2) None of the body shop manages seemed to think that Lexus certification is important. A good technician is a good technician, regardless of the car they work on. Some managers said that certification would buy some efficiency, but that was about it.

    I think I disagree with that. If you as a potential customer know nothing about a body shop, at least you know that if it is Lexus certified, they invested in the three years of training for its technicians. So, despite what all of these managers told me, I think I would still give "points" to a certified shop over an uncertified one, all other aspects being equal.

    3) One manager told me that the potential shop should be willing to give you a tour through their shop, allowing you to observe their work and the vehicles they repair.

    4) Two of the four of these managers claimed that they do not mask. The other two said that EVERYONE has to mask, and that if they claimed not to, the question was either out of context or they were just plain lying. The issue is not so much whether they mask under certain circumstances, but whether they dissemble the trim, remove door handles and glass, etc. as prep for a paint job. All body shops that interviewed claimed they disassembled the vehicle trim/door handles/glass etc. as opposed to masking.

    5) All three of the Lexus certified shop managers told me that they were in no way PART of Lexus. They were/are all shops that individual Lexus dealers recommend and/or procure body work from. One body shop is actually owned by the same people who own the local Lexus Dealer, the local Toyota Dealer and the local Honda dealer.

    In the end, I chose to drive 150 miles to have the car repaired, but only because I was also due for my 5000 mile service. I chose the dealer where I purchased my vehicle, because I need to have some upholstery repaired under warranty and the original dealer already identified the problem and is familiar with it. My original dealer also happens to be the dealer who also owns the body shop, which is Lexus certified. The original dealer's body shop manager also bragged that they use Glasurit paint. The others use PPG, by Dupont.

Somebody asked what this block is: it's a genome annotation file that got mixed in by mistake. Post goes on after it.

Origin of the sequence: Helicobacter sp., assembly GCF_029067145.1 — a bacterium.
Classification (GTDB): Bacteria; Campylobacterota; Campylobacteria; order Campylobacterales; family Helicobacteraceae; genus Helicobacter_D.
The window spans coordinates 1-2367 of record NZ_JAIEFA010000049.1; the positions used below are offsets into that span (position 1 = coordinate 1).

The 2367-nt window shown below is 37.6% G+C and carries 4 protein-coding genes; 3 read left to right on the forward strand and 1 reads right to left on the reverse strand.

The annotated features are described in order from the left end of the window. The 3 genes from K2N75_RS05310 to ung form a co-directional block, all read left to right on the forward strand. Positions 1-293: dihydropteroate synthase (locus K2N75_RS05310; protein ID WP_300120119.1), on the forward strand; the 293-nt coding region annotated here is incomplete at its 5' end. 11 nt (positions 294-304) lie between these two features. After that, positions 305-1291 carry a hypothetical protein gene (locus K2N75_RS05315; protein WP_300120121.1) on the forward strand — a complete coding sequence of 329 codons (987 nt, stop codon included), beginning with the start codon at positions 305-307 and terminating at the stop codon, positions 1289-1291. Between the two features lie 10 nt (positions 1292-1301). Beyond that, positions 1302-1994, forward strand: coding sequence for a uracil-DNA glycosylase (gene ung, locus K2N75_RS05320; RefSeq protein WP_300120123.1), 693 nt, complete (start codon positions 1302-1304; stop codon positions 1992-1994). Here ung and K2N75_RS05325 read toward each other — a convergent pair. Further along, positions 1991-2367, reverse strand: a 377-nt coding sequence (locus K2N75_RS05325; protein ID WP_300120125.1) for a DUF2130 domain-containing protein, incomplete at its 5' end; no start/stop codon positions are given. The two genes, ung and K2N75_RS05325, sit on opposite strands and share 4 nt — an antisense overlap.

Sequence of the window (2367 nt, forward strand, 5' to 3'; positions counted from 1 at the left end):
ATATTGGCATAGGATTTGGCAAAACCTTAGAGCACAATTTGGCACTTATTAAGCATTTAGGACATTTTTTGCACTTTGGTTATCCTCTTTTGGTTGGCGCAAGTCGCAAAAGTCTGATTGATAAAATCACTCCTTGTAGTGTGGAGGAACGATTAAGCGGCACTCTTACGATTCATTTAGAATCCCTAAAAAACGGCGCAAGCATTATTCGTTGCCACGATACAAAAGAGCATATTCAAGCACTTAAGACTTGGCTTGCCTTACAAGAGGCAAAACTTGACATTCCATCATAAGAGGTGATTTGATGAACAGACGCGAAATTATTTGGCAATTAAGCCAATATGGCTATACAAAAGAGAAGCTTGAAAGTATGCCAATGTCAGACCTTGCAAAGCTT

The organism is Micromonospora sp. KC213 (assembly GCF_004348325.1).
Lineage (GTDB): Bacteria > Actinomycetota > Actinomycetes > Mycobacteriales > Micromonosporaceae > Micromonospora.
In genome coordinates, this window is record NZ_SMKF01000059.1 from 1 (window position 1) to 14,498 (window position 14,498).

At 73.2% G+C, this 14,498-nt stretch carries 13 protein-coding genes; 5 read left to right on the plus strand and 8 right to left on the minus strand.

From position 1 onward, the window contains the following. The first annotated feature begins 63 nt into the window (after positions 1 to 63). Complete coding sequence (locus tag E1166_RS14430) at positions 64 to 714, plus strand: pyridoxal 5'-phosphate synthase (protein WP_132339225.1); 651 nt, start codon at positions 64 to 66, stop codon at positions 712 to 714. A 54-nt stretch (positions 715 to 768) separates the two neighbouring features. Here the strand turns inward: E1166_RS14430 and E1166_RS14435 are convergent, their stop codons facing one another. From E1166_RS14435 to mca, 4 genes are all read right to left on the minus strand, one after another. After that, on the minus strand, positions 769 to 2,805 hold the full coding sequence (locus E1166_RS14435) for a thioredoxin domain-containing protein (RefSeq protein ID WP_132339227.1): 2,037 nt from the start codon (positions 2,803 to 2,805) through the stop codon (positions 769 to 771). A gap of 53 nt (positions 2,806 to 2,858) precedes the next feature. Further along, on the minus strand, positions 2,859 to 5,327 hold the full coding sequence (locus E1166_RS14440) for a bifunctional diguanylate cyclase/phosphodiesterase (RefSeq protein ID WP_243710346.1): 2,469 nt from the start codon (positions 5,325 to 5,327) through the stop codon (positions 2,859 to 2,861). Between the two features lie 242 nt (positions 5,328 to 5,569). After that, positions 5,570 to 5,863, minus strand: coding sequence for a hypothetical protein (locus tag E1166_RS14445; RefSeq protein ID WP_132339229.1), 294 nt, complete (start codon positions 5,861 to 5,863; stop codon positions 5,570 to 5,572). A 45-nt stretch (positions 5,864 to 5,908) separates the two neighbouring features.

After touring their shop yesterday, and seeing all of the BMWs and LS vehicles in various stages of repair, I only have one fear. That the Glasurit paint will cause the repaired parts of my car to look BETTER than the original!!!! Wonder if the body shop people ever thought of that - that maybe a cleaper paint would be better if it made the work goes better with the original car's paint job!!!

    Anyway, after all my research, I would probably not drive 150 miles becaue of Lexus certification. The worst part about the 150 miles is that it means a 300 mile trip in a low end rental vehicle, missing my ES300 the whole time. I guess the upside is that after driving the rental vehicle around town and back to LA, I will certainly appreciate my ES300 all the more, regardless of what happens with the body work. Anyway, my fingers are crossed.
  • atoewsatoews Posts: 637
    Dealers not using Glasurit used Dupont OR PPG. PPG is not made by Dupont, but is a separate brand.
  • rugmankcrugmankc Posts: 133
    My ES300 never fogs when the defrost is on with the AC. You need the AC on to dry the air and most cars have it on automatically whenever the defrost is on. You can still adjust the temp as desired. However there has been 2 or 3 times when I put the defrost on and maybe due to the other buttons, ie Auto, the AC light went on and off and the windows fogged. I pushed the AC button to on and the windows defrosted immediately. I am not sure if it was my fault or a design flaw. But it has only happened 2 or 3 times in over 3 years. Next time when it happens check and make sure the AC light is on continuous, and not flashing or off. Good luck.
  • tnguy1tnguy1 Posts: 20
    Rugmankc,